The sequel to the number-one best-seller Girl Online. Penny joins her rock-star boyfriend, Noah, on his European music tour. Penny's bags are packed. When Noah invites Penny on his European music tour, she can't wait to spend time with her rock-god-tastic boyfriend. But, between Noah's jam-packed schedule, less-than-welcoming bandmates and threatening messages from jealous fans, Penny wonders whether she's really cut out for life on tour. She can't help but miss her family, her best friend Elliot...and her blog, Girl Online. Can Penny learn to balance life and love on the road, or will she lose everything in pursuit of the perfect summer?
Against all odds, Mio, Jack and Shinobu have defeated the terrifying Nekomata and got home alive. But Mio is still compelled to protect the katana, and now the Underworld has spawned a worse monster - one carrying a devastating plague that sweeps through London like wildfire.
Ancient Japanese gods and monsters are unleashed on modern-day London in this epic trilogy from an acclaimed fantasy writer. Great for fans of Tamora Pierce, Maggie Stiefvater and Cassandra Clare. In addition to our Lovereading expert opinion for The Night Itself a small number of teenagers were lucky enough to be invited to review this title. Here's a taster....'I really enjoyed this book, found the characters fun and interesting and liked the cultural aspect of the book. I enjoyed learning a bit about Japanese life and history.!' Scroll down to read more reviews...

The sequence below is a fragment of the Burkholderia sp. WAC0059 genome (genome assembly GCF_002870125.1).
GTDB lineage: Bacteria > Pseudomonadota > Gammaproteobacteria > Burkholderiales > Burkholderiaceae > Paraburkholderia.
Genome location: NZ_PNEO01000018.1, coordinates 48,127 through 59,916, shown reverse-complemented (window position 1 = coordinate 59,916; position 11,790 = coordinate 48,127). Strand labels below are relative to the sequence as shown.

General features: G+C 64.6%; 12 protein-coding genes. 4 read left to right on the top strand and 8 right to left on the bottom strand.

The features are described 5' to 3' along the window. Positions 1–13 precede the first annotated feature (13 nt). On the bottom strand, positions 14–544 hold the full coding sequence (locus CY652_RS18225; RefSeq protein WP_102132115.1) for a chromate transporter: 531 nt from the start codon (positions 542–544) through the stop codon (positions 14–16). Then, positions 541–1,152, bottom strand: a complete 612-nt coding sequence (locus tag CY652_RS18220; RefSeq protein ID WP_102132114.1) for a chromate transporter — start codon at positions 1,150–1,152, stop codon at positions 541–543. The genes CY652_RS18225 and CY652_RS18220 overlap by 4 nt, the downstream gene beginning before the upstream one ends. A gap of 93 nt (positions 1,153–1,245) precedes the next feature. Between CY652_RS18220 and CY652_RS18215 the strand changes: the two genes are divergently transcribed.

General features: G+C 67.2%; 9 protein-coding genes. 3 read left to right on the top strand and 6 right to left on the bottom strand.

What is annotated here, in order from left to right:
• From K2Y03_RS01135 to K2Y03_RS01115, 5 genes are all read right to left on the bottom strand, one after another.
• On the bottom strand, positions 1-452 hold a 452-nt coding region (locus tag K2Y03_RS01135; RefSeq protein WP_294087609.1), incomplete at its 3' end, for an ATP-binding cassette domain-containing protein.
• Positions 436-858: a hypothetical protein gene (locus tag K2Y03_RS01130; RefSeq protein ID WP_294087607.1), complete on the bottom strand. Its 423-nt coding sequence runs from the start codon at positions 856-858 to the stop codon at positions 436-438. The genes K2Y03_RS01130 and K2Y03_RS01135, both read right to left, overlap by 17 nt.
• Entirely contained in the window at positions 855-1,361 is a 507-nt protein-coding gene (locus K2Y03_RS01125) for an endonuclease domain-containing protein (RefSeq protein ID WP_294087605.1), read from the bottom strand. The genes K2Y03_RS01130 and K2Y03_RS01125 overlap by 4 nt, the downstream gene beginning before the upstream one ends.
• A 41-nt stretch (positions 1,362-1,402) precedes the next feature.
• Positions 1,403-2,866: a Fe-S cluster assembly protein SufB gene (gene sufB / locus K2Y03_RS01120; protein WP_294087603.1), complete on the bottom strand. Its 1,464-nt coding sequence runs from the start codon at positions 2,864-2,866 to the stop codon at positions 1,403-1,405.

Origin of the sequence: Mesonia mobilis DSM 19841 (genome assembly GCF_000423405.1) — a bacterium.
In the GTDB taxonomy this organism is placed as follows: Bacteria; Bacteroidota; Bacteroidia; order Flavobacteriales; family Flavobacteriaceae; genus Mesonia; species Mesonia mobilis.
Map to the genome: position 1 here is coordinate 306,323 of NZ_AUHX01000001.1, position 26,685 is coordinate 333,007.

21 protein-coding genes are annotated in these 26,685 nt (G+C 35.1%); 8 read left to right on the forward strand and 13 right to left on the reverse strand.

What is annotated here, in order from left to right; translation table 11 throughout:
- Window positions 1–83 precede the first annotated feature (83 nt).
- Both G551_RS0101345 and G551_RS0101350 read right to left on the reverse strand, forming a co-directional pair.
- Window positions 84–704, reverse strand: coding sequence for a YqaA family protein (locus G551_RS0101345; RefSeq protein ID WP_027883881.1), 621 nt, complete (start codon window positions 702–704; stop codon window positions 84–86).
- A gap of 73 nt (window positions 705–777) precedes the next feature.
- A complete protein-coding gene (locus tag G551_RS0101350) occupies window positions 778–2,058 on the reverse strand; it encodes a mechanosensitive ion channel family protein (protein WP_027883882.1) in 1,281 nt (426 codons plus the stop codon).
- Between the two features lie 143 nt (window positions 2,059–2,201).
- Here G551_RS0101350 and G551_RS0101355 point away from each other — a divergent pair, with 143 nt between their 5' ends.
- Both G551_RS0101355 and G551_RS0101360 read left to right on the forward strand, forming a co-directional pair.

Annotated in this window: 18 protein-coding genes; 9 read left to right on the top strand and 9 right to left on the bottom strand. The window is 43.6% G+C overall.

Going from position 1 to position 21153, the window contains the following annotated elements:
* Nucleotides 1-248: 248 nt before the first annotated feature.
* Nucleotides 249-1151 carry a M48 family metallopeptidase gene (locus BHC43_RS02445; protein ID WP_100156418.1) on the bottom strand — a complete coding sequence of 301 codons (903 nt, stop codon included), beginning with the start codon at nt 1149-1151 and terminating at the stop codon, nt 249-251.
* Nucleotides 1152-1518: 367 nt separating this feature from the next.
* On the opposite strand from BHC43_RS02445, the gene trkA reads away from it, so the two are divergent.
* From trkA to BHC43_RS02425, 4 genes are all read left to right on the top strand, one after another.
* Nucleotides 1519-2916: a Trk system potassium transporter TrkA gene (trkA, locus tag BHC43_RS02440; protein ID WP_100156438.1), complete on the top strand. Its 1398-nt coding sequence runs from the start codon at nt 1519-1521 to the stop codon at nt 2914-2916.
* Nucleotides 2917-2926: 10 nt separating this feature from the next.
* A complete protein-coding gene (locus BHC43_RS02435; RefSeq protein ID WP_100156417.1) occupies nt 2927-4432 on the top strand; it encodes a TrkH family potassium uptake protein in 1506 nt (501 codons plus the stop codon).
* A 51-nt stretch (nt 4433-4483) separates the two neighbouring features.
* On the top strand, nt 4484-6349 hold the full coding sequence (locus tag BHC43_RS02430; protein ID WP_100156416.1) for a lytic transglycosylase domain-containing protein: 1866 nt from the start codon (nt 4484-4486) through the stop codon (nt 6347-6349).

Perfect for fans of Tamora Pierce, Maggie Stiefvater and Cassandra Clare this is a literary fantasy about war, racial identity and first love, in which Frost has left her homeland to travel to the neighbouring country of Ruan in the hope of finding a deity she believes will rid her of a curse. It is a refreshing and provocative real-world take on the fantasy genre: in this world there is no magic and the setting is more akin to Northern India or Tibet than the usual Tolkien-inspired pseudo-Europe. Zoe Marriott's first novel, The Swan Kingdom, was chosen as a USBBY Outstanding International Book. Her third book, Shadows on the Moon, won the prestigious Sasakawa Prize.